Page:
‘We use s136 50% less thanks to our mental health triage scheme’
Since the Dorset Crisis Care Concordat declaration was signed and published in February 2014, I am pleased to say that we’ve made huge steps forward in improving our mental health crisis care provision in the county. Shortly after sharing our ‘declaration of intent’, we launched a Mental Health Triage pilot scheme, jointly with Dorset Healthcare NHS University Foundation Trust, Local Authorities, Commissioners. This seemed to us to be the best possible solution to addressing the difficulties of providing a joined-up, cross-agency service to people in need, while also being a challenging one to implement.
What the pilot scheme has meant in practice, is that our officers have access to trained mental health practitioners when dealing with individuals in crisis. This provides them with a wider range of options, so they can ensure the most appropriate outcome is achieved for any one individual during a time of crisis. This also has made our officers much more confident in carrying out their duties when dealing with circumstances that are, although frequent, not ones they previously had the skills or equipment to manage appropriately. The impact of the scheme so far says it all, whilst it is operating: less than 50% of mental health crises where officers have considered using Sec 136 have involved use of s136 of the Mental Health Act since we launched in June 2014 compared to previously. With the support of partners we have worked to amend local policies and procedures that have led to a step change in how we are able to deal with individuals in crisis, a real team effort of which I am very proud to be a part of.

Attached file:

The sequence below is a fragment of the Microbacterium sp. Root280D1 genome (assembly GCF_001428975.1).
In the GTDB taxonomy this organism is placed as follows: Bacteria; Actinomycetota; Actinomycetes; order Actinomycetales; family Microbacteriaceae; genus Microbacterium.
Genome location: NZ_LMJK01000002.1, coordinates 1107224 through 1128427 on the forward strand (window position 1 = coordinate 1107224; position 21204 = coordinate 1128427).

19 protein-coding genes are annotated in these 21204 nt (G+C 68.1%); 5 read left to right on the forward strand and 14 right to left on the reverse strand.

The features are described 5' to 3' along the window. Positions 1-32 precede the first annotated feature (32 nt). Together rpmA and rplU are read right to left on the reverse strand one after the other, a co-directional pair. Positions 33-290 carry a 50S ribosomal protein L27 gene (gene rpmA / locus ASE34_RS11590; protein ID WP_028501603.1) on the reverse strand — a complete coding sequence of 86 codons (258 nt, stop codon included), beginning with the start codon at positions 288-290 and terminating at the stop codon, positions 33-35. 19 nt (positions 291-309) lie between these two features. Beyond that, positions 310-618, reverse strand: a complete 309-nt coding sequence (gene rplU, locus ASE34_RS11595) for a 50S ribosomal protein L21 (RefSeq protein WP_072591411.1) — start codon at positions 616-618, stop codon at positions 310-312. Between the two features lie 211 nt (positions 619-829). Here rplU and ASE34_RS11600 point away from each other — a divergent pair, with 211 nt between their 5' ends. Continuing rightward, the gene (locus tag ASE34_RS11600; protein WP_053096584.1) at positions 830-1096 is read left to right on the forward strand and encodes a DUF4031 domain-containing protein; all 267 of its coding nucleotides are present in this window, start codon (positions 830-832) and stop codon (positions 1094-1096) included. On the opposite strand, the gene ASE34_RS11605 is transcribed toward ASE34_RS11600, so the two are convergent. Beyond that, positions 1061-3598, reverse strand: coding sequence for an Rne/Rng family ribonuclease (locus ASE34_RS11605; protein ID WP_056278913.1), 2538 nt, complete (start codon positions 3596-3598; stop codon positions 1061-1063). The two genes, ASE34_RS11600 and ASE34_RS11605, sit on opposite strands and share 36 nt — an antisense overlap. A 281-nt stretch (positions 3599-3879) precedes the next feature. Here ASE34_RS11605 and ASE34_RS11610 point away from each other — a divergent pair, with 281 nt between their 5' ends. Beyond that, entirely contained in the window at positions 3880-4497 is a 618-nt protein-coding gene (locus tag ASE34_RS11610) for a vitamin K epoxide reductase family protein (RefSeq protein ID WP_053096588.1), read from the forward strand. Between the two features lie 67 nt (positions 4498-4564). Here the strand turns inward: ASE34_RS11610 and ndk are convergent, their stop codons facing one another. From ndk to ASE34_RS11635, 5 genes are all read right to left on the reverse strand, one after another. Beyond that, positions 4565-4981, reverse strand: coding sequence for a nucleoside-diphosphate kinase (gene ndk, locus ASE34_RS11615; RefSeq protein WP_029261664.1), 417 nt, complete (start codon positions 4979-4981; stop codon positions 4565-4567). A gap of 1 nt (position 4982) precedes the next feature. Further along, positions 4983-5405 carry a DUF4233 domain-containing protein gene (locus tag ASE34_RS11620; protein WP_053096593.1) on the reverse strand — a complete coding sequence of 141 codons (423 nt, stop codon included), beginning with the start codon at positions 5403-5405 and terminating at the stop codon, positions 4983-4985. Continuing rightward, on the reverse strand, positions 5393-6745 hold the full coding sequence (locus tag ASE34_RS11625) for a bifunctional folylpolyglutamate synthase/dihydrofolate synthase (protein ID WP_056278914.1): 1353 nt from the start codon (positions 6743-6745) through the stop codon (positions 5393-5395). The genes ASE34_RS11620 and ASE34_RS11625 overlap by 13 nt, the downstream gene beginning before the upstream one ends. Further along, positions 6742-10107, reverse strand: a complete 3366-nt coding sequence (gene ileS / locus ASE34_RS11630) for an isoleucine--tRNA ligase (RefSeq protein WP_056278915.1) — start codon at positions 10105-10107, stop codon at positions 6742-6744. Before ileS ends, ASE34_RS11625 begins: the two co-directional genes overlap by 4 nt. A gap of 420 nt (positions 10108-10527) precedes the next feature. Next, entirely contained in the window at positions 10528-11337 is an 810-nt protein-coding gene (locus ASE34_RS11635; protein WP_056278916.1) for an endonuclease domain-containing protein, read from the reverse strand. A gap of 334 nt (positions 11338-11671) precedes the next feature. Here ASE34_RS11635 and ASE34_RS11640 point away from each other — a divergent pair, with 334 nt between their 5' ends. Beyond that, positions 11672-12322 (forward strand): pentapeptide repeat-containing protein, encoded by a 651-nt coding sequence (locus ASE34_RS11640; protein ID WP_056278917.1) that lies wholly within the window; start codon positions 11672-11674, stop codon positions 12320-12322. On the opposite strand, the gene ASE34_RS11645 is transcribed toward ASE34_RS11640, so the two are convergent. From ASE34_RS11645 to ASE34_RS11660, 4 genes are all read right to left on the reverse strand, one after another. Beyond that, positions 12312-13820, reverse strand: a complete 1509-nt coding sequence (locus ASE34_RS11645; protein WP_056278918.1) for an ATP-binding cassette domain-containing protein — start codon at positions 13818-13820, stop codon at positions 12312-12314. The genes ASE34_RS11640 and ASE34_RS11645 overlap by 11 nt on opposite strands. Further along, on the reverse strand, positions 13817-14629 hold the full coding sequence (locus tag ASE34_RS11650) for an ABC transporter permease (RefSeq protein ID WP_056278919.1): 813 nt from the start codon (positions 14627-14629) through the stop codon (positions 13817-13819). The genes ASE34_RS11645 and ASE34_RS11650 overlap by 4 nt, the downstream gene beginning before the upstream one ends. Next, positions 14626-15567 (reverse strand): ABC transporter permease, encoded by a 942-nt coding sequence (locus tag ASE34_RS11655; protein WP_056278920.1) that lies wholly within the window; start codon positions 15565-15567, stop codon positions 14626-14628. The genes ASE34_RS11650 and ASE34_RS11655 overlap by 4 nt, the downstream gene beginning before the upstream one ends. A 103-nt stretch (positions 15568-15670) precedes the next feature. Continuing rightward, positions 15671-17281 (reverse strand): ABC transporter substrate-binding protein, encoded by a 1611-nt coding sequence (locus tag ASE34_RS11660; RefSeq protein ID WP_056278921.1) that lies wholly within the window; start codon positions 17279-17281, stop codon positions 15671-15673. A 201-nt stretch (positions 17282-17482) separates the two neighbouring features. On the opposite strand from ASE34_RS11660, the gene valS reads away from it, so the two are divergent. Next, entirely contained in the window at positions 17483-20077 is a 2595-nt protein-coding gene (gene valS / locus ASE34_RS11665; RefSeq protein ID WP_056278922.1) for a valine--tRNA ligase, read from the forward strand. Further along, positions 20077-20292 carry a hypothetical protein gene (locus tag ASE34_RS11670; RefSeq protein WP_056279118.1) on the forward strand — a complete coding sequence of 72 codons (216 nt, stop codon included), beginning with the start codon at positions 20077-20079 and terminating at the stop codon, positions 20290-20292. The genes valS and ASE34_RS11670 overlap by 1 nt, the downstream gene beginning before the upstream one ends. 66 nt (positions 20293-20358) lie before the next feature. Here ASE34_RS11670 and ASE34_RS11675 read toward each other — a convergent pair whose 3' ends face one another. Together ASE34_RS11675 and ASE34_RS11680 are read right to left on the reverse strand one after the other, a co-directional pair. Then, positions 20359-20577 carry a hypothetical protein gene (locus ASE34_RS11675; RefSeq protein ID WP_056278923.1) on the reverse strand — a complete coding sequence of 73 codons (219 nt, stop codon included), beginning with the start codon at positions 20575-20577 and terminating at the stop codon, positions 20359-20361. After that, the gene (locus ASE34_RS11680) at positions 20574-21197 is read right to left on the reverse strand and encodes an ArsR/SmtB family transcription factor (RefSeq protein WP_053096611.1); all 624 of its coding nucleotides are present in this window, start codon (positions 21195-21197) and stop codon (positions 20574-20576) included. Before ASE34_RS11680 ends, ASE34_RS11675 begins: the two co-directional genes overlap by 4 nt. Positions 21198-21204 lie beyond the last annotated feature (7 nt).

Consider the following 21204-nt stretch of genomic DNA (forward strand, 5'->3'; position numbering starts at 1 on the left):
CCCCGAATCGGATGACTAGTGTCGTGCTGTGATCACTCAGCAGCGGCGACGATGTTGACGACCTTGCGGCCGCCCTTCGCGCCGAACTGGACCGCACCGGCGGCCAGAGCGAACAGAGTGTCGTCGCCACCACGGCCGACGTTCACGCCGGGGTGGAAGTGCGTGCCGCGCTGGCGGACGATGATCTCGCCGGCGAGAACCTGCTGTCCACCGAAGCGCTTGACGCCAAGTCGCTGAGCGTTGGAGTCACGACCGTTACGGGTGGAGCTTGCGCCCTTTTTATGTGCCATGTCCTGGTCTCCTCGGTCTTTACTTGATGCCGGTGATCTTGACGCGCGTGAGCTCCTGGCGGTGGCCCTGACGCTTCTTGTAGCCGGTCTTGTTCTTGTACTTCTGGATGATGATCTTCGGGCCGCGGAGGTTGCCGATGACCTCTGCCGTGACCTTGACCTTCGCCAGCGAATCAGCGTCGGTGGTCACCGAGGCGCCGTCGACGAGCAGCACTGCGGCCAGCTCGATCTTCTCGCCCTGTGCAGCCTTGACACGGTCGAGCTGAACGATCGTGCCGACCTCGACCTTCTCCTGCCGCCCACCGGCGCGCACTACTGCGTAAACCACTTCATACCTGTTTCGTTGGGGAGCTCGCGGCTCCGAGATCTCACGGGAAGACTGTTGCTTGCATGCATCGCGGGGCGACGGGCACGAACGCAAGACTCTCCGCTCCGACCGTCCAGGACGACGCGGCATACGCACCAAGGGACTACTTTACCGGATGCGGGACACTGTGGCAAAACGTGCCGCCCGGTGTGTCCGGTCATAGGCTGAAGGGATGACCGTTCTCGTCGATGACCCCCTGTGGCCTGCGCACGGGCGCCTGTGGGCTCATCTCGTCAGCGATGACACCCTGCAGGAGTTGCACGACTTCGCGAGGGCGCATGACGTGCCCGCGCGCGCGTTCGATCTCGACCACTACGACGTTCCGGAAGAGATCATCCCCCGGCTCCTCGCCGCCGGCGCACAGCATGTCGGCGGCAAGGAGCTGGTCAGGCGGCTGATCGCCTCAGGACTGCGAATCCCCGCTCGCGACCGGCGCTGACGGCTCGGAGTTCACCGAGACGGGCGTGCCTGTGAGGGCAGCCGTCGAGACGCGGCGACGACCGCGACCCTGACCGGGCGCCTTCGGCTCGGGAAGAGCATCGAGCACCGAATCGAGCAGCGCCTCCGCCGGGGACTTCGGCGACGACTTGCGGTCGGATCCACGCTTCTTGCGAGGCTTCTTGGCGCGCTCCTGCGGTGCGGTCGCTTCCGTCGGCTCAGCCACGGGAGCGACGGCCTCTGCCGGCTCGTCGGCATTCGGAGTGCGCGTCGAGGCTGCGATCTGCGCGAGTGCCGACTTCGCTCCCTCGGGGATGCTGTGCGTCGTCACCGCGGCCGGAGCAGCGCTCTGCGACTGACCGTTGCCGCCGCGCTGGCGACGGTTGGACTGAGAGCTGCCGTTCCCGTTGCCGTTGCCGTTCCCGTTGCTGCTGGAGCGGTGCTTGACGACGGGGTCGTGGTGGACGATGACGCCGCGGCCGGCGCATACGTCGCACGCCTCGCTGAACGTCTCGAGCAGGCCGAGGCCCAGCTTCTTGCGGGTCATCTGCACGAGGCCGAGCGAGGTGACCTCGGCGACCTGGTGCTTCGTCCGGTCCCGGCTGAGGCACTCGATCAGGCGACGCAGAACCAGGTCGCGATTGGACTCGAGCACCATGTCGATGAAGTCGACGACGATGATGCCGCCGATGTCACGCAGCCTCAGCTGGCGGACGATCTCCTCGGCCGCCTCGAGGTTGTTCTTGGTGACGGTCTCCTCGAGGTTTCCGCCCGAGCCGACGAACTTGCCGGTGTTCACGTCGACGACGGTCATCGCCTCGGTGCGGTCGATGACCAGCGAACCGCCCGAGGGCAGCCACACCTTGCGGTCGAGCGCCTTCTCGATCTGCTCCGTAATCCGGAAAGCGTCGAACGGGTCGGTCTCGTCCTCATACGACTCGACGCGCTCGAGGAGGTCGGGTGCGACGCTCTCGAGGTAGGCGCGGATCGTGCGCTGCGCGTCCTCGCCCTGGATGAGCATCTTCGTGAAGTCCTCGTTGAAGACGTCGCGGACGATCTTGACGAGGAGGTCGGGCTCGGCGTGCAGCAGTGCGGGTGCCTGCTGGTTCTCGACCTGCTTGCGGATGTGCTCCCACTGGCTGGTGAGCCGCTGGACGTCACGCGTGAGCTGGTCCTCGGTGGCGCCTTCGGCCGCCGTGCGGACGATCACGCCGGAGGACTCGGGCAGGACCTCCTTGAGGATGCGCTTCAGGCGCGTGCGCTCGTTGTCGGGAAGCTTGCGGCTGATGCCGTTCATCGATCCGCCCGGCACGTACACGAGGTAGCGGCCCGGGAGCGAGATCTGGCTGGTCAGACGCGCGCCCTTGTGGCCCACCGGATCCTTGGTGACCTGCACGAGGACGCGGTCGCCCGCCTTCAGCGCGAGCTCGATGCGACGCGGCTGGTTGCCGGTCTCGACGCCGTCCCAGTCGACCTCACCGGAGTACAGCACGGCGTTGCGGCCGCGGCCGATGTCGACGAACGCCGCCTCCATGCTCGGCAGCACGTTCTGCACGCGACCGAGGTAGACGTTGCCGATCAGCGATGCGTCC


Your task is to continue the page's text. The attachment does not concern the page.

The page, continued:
Of course there is still a long way to go. At the present time, neither Dorset Fire and Rescue nor the South West Ambulance Service Foundation Trust have access to the same support from mental health professionals as we do, and yet both come to deal with situations of mental health crisis, just as much as the police do.
We are however exploring ways towards expanding the scheme to include these other agencies, and we are using the learnings from our experience to help shape the way we run the scheme in the future, with a multiplicity of agencies coming into play.
I feel VERY optimistic – we seem to have the evidence that triage schemes and partnerships built on a common goal work, they are practical and focused on providing key staff in emergency services with the knowledge and means to improve the quality of care they can offer the community. I couldn’t recommend the introduction of triage schemes to other localities more strongly.